Oncofactory Avian PDX model

 Our AVI-PDX ™and AVI-cell-DX™ models

OncoFactory operates a unique technological platform exploiting an innovative patient-derived xenograft (PDX) animal model, the avian embryo. Miniature replicas of tumors from patient samples (AVI-PDX™)  or from cell lines (AVI-cellDX™) are created in a series of embryos, which can receive therapeutic treatments. Our technology allows modeling the heterogeneity of patient tumors, statistical analysis of treatment efficacies, and a range of molecular analyses for biomarker and therapeutic target discovery. The AVI-PDX model of Oncofactory holds the unique advantage of allowing the creation of tumors and the delivery of therapeutic compounds in only a few days. Moreover, the tumorigenesis is targeted onto tissues which are homologous to those in which primary tumors emerge in the patient or in known sites of metastasis. Tumor replicas are imaged in 3D in the entire organism by using high resolution confocal microscopy. A range of molecular analyses can also be conducted on tumor replicas, host tissues and fluids.

 This technology is protected by 2 patents :

1.EP 3 167 048 B1

2.WO 2017/103025

Key Advantages

  • Tumorigenesis is targeted into selected territories corresponding to patient primary tumor sites or to known metastatic sites.
  • Cancer cells exploit tissue specific signals of the embryo to proliferate and to establish metastases.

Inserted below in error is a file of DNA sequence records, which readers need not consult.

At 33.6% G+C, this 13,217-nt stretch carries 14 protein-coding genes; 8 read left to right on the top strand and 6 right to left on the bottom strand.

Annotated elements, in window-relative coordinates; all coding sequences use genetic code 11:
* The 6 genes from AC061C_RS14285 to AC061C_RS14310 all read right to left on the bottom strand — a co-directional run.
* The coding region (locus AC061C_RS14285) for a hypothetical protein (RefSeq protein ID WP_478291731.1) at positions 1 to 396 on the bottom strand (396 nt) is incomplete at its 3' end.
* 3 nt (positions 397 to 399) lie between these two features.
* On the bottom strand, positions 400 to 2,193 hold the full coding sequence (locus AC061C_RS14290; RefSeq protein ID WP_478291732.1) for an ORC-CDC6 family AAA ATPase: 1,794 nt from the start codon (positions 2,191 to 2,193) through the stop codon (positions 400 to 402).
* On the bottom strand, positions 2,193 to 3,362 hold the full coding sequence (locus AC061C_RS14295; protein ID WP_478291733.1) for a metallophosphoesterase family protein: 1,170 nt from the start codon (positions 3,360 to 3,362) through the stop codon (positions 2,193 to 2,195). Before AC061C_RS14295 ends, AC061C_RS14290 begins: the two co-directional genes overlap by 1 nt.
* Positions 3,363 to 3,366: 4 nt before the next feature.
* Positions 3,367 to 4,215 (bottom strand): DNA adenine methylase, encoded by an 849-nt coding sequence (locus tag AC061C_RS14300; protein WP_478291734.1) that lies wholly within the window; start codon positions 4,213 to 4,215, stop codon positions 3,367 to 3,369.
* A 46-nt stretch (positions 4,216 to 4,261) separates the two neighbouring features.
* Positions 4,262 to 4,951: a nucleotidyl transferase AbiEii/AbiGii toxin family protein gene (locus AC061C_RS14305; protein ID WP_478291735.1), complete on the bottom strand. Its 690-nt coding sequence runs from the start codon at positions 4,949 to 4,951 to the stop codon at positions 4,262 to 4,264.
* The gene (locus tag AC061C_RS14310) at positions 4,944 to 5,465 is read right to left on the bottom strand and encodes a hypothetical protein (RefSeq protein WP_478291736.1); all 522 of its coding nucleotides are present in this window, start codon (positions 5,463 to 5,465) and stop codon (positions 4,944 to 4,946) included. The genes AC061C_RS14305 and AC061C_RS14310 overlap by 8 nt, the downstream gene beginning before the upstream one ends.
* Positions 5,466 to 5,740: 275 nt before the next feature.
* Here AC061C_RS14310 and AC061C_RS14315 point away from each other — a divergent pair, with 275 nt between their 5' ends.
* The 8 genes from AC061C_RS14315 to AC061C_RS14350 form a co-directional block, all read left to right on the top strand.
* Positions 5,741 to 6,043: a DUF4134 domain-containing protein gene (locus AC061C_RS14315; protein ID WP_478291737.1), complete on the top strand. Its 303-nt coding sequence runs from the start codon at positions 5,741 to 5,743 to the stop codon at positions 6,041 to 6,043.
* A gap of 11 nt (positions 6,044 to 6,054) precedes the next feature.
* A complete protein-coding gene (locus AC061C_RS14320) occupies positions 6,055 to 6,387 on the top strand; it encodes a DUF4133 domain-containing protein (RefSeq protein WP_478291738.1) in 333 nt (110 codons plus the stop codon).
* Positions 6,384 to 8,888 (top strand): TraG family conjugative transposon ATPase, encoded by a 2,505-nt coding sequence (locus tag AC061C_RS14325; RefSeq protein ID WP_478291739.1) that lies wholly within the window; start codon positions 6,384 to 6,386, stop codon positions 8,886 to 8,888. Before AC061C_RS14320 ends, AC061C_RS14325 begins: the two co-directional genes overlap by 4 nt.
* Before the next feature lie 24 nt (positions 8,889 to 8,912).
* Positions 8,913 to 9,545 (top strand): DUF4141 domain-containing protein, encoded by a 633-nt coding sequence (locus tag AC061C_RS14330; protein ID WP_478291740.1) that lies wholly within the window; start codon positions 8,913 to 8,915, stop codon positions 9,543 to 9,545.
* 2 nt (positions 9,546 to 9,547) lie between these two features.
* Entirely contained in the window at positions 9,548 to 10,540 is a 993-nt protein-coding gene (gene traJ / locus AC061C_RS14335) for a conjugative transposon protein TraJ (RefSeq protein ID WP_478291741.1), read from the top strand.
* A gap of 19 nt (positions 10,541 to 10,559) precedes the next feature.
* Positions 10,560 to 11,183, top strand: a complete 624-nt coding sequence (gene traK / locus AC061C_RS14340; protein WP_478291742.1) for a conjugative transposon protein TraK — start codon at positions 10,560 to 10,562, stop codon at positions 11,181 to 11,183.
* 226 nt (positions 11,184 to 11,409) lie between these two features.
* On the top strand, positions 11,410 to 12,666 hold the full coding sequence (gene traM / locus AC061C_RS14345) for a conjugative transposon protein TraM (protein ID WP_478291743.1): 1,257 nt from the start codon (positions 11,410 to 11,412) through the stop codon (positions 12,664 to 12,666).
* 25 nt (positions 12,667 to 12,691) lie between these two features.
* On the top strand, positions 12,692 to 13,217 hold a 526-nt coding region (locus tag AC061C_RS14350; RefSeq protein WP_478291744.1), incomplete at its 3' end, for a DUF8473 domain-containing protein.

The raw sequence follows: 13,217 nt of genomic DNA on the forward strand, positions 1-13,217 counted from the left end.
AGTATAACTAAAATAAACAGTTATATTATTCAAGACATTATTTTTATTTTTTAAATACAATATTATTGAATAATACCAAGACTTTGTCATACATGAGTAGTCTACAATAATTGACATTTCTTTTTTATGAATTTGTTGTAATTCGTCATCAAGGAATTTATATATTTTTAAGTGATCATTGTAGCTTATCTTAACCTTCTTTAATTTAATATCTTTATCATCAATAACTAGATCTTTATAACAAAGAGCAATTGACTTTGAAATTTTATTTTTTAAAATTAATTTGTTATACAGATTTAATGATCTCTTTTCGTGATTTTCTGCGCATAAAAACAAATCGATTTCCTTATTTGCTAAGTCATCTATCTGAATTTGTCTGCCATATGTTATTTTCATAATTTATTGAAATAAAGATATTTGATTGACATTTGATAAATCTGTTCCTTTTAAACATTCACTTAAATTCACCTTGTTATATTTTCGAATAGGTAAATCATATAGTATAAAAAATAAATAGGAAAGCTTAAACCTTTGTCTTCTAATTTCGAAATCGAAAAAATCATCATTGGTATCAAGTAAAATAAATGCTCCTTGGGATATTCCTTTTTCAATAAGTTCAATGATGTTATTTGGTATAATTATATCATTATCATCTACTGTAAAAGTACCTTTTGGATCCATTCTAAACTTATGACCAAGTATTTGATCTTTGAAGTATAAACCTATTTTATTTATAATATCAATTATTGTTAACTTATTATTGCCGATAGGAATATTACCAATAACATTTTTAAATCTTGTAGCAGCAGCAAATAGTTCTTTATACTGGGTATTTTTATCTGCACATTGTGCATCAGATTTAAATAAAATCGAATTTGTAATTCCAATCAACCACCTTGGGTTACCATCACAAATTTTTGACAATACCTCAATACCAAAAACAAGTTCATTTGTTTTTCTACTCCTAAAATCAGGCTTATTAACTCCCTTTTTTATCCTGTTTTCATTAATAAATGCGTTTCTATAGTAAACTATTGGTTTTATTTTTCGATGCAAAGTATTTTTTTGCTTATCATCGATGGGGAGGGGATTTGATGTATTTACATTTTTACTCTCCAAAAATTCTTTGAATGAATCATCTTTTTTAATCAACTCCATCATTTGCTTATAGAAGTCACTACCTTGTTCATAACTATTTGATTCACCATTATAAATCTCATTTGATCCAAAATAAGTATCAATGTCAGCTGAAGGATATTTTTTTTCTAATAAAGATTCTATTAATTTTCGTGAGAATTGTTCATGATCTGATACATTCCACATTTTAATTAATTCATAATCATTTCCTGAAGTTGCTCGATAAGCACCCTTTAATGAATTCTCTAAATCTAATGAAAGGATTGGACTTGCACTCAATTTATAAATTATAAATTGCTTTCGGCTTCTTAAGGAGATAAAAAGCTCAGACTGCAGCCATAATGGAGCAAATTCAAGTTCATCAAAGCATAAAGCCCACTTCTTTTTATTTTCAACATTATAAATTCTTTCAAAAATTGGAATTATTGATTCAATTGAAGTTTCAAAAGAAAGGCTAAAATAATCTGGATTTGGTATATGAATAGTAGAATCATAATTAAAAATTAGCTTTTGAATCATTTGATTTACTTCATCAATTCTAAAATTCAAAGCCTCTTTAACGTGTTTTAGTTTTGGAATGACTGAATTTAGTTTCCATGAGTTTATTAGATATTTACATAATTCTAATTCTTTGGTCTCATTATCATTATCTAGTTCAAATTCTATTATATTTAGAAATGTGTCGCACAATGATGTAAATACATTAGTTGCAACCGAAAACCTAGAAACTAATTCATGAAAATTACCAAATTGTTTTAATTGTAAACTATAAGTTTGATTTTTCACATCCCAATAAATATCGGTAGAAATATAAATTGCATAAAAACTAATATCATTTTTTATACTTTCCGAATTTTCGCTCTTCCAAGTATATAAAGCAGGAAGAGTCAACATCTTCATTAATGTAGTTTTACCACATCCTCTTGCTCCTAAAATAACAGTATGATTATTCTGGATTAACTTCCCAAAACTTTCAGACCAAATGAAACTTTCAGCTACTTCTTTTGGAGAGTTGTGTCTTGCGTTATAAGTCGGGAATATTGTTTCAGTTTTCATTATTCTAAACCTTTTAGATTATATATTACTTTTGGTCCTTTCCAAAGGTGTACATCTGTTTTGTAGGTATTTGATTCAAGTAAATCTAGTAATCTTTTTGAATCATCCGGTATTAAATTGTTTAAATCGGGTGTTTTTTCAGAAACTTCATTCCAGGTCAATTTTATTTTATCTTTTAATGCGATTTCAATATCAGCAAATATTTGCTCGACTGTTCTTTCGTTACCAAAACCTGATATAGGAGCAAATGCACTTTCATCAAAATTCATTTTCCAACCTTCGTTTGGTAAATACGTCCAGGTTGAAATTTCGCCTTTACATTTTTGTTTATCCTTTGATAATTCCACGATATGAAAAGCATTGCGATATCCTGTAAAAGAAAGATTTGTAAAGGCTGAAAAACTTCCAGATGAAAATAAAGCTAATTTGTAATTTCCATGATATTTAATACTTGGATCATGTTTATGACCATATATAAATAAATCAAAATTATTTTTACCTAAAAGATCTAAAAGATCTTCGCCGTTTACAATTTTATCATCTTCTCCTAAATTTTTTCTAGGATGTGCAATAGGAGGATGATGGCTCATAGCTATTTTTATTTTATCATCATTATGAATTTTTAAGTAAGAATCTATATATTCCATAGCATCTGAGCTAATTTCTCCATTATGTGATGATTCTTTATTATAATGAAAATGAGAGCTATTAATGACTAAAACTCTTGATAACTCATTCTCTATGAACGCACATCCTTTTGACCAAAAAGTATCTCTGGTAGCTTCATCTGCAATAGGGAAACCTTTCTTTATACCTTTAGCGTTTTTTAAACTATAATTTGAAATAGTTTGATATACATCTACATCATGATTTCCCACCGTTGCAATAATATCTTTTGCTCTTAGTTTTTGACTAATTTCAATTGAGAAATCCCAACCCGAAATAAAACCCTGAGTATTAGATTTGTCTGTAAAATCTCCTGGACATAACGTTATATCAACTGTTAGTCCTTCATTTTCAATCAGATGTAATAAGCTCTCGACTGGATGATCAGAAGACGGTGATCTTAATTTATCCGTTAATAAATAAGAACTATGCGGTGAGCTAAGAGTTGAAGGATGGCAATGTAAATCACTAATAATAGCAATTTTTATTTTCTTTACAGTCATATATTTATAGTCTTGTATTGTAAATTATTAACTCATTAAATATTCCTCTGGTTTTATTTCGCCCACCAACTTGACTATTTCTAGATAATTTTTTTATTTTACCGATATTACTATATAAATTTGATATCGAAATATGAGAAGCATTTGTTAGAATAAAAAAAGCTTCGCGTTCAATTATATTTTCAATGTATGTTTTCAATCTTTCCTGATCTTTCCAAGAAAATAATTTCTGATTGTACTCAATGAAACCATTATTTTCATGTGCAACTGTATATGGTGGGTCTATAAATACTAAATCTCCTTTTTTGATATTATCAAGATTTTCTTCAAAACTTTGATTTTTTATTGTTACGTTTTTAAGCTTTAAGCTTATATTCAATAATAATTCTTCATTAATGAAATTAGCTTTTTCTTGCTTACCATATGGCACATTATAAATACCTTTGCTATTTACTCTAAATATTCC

What can we do with the OncoFactory technology?

  • create a vast range of PDX models from patient samples; including for cancers that failed to develop in classical patient-derived xenograft  mice
  • model the heterogeneity of patient tumors for validation of targeted therapies
  • identify responsive patients and search for markers distinguishing them among the population of patients.

How and why does our model work?

Classically, patient-derived xenografts (PDX) are achieved under the skin of adult immune-deprived mice and take weeks to months to give rise to tumors. The dermis environment strongly differs from that of tissues in which tumors form in the patients and is poor in signals important for tumors to develop. In contrast, the embryonal tissues are rich in signals, different from one tissue to the other one, which ensure their building. The same signals will mediate tissue renewal at adulthood. Thus, tumoral cells can recognize these signals in the embryo and exploit them to proliferate and disseminate. By selecting the tissue in which tumors will form, we confront tumoral cells to an environment which evokes that of their site of origin in the patient. This makes it our model powerful to generate tumors in an optimal range of time. Delloye-Bourgeois et al., Cancer Cell, 2017

-Advantages on existing PDX models-

Avi-PDX model


Mouse PDX model


Tumoral masses in 48h, Metastasis in 2 to 7 days


One patient/ series of standard replicas


Tumorigenesis targeted in tissues homologous to those of the patients 100% tumor intake from patient samples


2013 86/609/EEC rule, no need for protocol approval


Reduced biological sample Biobanking


Tumors in several weeks to months

Qualitative analysis

One patient/ a few mice

Versatile heterotopic tumors

Highly variable tumor intake Irrelevant tissue environment (subcutaneous sote)

Complex ethic procedure, Low flexibility

Protocol approval by Ethic committee

Complex sample engineering

Substantial amount of fresh patient sample